Westminster University alum Mike Spaeth said post-graduation he continues to pursue his passion of running his own clothing brand, “Butterslabs,” while working at a finance job in Salt Lake City.
Spaeth, who majored in finance and graduated last May, said the “Butterslabs” business idea originated from an entrepreneurship class in high school, where he entered a competition with a proposal and lost.
“We actually got last place in this competition,” Spaeth said. “No one believed in the idea and how it could make money.”
Spaeth pitched the idea to create a platform where people could “watch our stuff and our short music videos,” and compared it to TikTok.
Though the original idea was rejected, the logo lived on when friends of Spaeth made a few clothing items with it, according to Spaeth. They sold out within 15 minutes of selling them at his high school, Spaeth said.
“It was like we had a pop-up event at school,” Spaeth said.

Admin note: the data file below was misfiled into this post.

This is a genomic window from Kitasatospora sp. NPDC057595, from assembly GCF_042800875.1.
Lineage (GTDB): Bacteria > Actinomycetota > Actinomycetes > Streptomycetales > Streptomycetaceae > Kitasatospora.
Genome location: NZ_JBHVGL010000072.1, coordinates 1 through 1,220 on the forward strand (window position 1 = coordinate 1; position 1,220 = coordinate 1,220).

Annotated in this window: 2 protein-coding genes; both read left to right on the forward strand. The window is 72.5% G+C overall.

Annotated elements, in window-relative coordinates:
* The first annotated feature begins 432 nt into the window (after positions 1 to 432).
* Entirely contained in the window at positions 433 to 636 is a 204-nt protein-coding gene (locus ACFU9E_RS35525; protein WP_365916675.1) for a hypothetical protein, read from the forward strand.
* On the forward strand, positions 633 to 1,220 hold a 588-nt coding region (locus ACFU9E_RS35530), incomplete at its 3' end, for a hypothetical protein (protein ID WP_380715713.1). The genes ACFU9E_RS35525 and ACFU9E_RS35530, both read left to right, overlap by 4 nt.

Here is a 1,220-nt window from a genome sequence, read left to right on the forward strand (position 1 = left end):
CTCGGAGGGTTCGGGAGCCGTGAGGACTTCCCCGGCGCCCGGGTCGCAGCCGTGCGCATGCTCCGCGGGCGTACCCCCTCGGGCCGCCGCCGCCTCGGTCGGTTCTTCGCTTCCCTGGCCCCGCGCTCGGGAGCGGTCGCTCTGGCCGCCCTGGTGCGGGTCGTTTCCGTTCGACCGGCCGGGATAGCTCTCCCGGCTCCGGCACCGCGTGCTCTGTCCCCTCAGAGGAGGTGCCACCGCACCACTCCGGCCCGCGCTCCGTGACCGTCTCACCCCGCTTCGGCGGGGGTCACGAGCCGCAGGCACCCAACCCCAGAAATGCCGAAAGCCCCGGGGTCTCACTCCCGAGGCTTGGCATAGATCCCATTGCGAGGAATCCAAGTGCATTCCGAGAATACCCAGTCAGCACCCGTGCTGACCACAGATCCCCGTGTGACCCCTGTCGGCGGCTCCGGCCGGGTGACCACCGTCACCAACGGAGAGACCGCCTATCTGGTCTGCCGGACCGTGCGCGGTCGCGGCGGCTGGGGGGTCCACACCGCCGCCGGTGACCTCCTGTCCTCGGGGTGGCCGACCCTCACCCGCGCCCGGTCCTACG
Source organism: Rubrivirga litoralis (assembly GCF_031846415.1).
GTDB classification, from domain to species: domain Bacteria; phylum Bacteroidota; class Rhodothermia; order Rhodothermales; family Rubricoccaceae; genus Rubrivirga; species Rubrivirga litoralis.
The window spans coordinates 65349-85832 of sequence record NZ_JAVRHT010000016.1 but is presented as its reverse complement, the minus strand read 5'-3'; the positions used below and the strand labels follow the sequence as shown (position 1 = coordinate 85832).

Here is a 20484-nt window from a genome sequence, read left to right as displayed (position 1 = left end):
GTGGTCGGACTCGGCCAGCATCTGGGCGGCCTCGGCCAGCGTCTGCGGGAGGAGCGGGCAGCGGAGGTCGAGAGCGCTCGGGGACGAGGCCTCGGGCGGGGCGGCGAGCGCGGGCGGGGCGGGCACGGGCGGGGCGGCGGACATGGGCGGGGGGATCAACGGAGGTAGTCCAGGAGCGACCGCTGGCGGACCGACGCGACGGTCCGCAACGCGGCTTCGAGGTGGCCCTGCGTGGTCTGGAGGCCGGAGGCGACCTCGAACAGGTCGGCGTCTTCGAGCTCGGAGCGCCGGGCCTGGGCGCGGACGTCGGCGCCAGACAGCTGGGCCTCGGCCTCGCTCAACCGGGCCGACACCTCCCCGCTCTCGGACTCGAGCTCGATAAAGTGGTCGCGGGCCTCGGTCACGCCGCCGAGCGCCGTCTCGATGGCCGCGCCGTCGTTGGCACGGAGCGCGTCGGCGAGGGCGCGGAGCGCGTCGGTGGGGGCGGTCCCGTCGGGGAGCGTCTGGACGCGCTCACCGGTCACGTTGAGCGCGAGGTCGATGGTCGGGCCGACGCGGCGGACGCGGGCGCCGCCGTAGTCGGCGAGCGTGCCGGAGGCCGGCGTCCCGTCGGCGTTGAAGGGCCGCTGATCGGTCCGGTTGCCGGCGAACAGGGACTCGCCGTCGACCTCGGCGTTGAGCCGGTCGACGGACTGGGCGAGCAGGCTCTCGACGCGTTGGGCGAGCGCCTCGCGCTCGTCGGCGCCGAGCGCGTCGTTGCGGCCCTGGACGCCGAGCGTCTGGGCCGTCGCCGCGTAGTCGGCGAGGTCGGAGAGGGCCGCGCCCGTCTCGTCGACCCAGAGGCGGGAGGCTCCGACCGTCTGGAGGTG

From there, Spaeth said they promoted the business by creating videos on Instagram while working on the clothing items.
“It just kind of continued to grow and get a little bigger,” Spaeth said. “We had a little bit more funding and money that we could put into designs and our marketing and stuff like that.”
The business continued in college, and Speath said he had the support of his teammates on the lacrosse team to help promote the business.
Jamie Hawkins, a senior business major, and Joe Kerval, men’s lacrosse head coach, were some of Spaeth’s supporters.
“In terms of supporting our guys, we set up classes for them to get direction on leadership and professional development,” Kerval said.
Spaeth’s teammates have built a strong bond amongst each other and felt compelled to support their teammate and his brand, Hawkins said.
“You know, I played with Mike on the lacrosse team for a year, and we all knew about his brand,” Hawkins said “Knowing who Mike is, it’s hard not to want to support the guy, and I feel like it’s our job as a team to support each other’s dreams and passion.”
Spaeth said that despite being busy with lacrosse, he still feels motivated to run his business.
“It’s definitely tough,” Spaeth said. “But it is motivating because you see how tight the community is and how many people support you.”
Listen to the podcast here: